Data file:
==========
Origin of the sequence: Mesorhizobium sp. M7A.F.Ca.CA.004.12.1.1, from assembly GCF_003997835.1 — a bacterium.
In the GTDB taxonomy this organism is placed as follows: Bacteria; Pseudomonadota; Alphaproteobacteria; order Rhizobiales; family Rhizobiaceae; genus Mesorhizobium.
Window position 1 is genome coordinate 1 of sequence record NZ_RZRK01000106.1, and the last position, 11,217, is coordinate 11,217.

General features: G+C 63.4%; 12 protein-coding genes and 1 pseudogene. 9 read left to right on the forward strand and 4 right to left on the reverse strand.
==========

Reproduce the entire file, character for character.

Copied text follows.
Origin of the sequence: Mesorhizobium sp. M7A.F.Ca.CA.004.12.1.1, from assembly GCF_003997835.1 — a bacterium.
In the GTDB taxonomy this organism is placed as follows: Bacteria; Pseudomonadota; Alphaproteobacteria; order Rhizobiales; family Rhizobiaceae; genus Mesorhizobium.
Window position 1 is genome coordinate 1 of sequence record NZ_RZRK01000106.1, and the last position, 11,217, is coordinate 11,217.

General features: G+C 63.4%; 12 protein-coding genes and 1 pseudogene. 9 read left to right on the forward strand and 4 right to left on the reverse strand.